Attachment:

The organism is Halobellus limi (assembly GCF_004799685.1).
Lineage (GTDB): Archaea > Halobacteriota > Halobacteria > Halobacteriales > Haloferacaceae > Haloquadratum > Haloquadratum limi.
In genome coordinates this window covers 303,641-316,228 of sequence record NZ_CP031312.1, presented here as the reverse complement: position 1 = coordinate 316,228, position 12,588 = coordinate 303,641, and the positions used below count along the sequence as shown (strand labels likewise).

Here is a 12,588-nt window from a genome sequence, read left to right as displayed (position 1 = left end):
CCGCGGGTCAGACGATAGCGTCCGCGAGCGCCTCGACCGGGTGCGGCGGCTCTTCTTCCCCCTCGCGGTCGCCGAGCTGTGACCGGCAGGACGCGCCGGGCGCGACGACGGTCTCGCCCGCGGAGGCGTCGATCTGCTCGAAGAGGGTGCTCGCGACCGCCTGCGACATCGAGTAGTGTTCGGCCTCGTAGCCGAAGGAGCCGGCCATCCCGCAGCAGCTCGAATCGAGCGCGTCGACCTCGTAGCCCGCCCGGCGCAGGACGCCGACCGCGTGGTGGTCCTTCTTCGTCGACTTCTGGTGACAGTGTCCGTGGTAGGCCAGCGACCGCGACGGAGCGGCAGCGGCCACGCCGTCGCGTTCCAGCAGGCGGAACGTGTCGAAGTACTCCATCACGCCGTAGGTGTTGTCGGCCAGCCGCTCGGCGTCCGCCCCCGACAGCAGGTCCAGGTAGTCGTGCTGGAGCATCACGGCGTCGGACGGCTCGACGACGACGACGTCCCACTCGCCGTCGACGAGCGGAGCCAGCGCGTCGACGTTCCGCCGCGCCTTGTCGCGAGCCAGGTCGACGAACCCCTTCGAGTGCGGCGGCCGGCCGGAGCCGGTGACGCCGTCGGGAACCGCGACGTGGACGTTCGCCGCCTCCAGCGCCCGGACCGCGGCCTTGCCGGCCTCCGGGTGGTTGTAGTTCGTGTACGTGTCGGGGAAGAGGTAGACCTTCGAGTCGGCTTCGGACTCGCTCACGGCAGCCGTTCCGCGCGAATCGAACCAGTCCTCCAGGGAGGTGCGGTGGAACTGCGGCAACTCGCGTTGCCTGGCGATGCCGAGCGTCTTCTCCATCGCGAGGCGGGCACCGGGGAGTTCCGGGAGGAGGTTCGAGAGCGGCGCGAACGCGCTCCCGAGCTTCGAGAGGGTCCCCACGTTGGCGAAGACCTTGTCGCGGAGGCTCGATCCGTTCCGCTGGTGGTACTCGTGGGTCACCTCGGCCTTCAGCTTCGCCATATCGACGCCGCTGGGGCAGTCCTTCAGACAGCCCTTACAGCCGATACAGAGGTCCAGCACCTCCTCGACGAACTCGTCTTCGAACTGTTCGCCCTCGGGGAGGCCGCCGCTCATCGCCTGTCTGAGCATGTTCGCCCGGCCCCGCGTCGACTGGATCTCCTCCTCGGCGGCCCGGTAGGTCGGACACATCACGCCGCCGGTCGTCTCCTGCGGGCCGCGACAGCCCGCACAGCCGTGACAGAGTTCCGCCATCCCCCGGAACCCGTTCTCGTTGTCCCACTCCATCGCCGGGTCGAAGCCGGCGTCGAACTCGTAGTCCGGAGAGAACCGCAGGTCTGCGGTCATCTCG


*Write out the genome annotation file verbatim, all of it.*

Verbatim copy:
The organism is Halobellus limi (assembly GCF_004799685.1).
Lineage (GTDB): Archaea > Halobacteriota > Halobacteria > Halobacteriales > Haloferacaceae > Haloquadratum > Haloquadratum limi.
In genome coordinates this window covers 303,641-316,228 of sequence record NZ_CP031312.1, presented here as the reverse complement: position 1 = coordinate 316,228, position 12,588 = coordinate 303,641, and the positions used below count along the sequence as shown (strand labels likewise).

Here is a 12,588-nt window from a genome sequence, read left to right as displayed (position 1 = left end):
CCGCGGGTCAGACGATAGCGTCCGCGAGCGCCTCGACCGGGTGCGGCGGCTCTTCTTCCCCCTCGCGGTCGCCGAGCTGTGACCGGCAGGACGCGCCGGGCGCGACGACGGTCTCGCCCGCGGAGGCGTCGATCTGCTCGAAGAGGGTGCTCGCGACCGCCTGCGACATCGAGTAGTGTTCGGCCTCGTAGCCGAAGGAGCCGGCCATCCCGCAGCAGCTCGAATCGAGCGCGTCGACCTCGTAGCCCGCCCGGCGCAGGACGCCGACCGCGTGGTGGTCCTTCTTCGTCGACTTCTGGTGACAGTGTCCGTGGTAGGCCAGCGACCGCGACGGAGCGGCAGCGGCCACGCCGTCGCGTTCCAGCAGGCGGAACGTGTCGAAGTACTCCATCACGCCGTAGGTGTTGTCGGCCAGCCGCTCGGCGTCCGCCCCCGACAGCAGGTCCAGGTAGTCGTGCTGGAGCATCACGGCGTCGGACGGCTCGACGACGACGACGTCCCACTCGCCGTCGACGAGCGGAGCCAGCGCGTCGACGTTCCGCCGCGCCTTGTCGCGAGCCAGGTCGACGAACCCCTTCGAGTGCGGCGGCCGGCCGGAGCCGGTGACGCCGTCGGGAACCGCGACGTGGACGTTCGCCGCCTCCAGCGCCCGGACCGCGGCCTTGCCGGCCTCCGGGTGGTTGTAGTTCGTGTACGTGTCGGGGAAGAGGTAGACCTTCGAGTCGGCTTCGGACTCGCTCACGGCAGCCGTTCCGCGCGAATCGAACCAGTCCTCCAGGGAGGTGCGGTGGAACTGCGGCAACTCGCGTTGCCTGGCGATGCCGAGCGTCTTCTCCATCGCGAGGCGGGCACCGGGGAGTTCCGGGAGGAGGTTCGAGAGCGGCGCGAACGCGCTCCCGAGCTTCGAGAGGGTCCCCACGTTGGCGAAGACCTTGTCGCGGAGGCTCGATCCGTTCCGCTGGTGGTACTCGTGGGTCACCTCGGCCTTCAGCTTCGCCATATCGACGCCGCTGGGGCAGTCCTTCAGACAGCCCTTACAGCCGATACAGAGGTCCAGCACCTCCTCGACGAACTCGTCTTCGAACTGTTCGCCCTCGGGGAGGCCGCCGCTCATCGCCTGTCTGAGCATGTTCGCCCGGCCCCGCGTCGACTGGATCTCCTCCTCGGCGGCCCGGTAGGTCGGACACATCACGCCGCCGGTCGTCTCCTGCGGGCCGCGACAGCCCGCACAGCCGTGACAGAGTTCCGCCATCCCCCGGAACCCGTTCTCGTTGTCCCACTCCATCGCCGGGTCGAAGCCGGCGTCGAACTCGTAGTCCGGAGAGAACCGCAGGTCTGCGGTCATCTCG